There never is a time not to worry in the Balkans. The next conflict always seems to be peering around the corner with a malicious enthusiasm, eager to spring at points of demagogic advantage and personal suffering. The centrepieces of future disaster in the region tend to be Kosovo and Bosnia. The former is now intent on formalising military arrangements, thereby fashioning a spear that will be able to be driven deep through the heart of Serbian pride.
On Friday, the Assembly of Kosovo passed three draft laws with overwhelming numbers that it would form an army. (Serbian lawmakers boycotted the session.) The current Kosovo Security Force of 3,000 lightly armed personnel is to become somewhat more formidable: 5,000 active troops backed by 3,000 reservists in the next decade. This move was brazenly chest beating in nature, an assertion that security, as provided by the 4,000 NATO troops forming KFOR (the Kosovo Force), was inadequate and, more to the point, to be bypassed altogether.
It also came as a calculated assault, timed to bruise Serbians in Kosovo – numbering some 120,000 – and politicians in Belgrade, suggesting a marked change from negotiations some three months prior. Then, it seemed that a land swap offer was in the making, one that would have reflected the relevant though tense ethnic composition in the region: the Preševo Valley in southern Serbia, predominantly Albanian, would join Kosovo; Serbia would re-establish dominion over the majority ethnic-Serb area of Kosovo to the north of the River Ibar.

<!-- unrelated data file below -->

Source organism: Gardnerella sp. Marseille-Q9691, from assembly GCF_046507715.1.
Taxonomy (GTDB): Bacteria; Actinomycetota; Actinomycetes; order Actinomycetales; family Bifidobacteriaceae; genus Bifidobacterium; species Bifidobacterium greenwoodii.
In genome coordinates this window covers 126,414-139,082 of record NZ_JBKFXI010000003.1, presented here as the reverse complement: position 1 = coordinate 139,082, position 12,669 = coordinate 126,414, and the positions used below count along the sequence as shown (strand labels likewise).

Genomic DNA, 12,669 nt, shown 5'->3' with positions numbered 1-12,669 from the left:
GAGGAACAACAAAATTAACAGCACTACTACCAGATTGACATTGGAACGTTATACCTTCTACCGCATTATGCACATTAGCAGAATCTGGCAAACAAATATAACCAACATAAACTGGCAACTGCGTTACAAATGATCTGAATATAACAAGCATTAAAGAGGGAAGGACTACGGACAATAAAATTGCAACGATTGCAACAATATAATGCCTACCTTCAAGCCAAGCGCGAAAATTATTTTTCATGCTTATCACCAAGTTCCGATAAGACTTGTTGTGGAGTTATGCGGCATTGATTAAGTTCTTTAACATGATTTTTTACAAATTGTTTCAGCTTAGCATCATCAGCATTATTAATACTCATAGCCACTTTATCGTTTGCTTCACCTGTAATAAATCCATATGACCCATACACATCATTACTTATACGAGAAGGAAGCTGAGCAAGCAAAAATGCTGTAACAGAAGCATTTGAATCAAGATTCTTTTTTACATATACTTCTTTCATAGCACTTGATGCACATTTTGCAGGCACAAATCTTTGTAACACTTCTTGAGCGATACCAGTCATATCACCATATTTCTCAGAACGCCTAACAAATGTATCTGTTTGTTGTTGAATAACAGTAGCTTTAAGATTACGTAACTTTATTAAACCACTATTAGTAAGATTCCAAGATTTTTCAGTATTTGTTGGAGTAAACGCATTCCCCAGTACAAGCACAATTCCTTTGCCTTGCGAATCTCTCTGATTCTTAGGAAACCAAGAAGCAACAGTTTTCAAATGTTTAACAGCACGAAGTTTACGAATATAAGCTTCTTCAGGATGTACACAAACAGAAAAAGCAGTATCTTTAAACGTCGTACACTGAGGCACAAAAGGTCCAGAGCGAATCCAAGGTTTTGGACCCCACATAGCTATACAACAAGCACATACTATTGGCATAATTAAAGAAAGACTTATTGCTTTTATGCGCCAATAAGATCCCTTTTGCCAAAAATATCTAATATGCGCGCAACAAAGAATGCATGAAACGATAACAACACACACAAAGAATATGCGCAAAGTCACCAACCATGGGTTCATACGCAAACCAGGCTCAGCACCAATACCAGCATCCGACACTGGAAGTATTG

Things subsequently soured. Kosovo had already agreed to raise a 100 percent tariff on imports from Serbia, a move that is economically insensible but parochially clear. Prime Minister Ramush Haradinaj justified the action by blaming Belgrade’s efforts to foil his bid in admitting Kosovo to Interpol. Aggression from Belgrade was cited on all fronts: from the seething Deputy Prime Minister Enver Hoxhaj; from the foreign ministry (“abusive” lobbying by Serbia was cited); and from the prime minister himself.
To have such an army will be another feather in the cap of Kosovo’s aims to consolidate its sovereign credentials and sever the umbilical cord with Belgrade. The danger here, as ever, is how the ethnic Serbs, backed by their indignant patrons, will respond. Haradinaj’s caper here is to claim that the forces will be “multi-ethnic, in service of its own citizens, in function of peace, alongside other regional armies, including the Serbian Army, in having partnership for peace.” His officials also insist on a modest role for the new army, one dedicated to “search and rescue operations, explosive ordnance disposal, fire fighting and hazardous material disposal.” Nothing, in short, to have kittens over.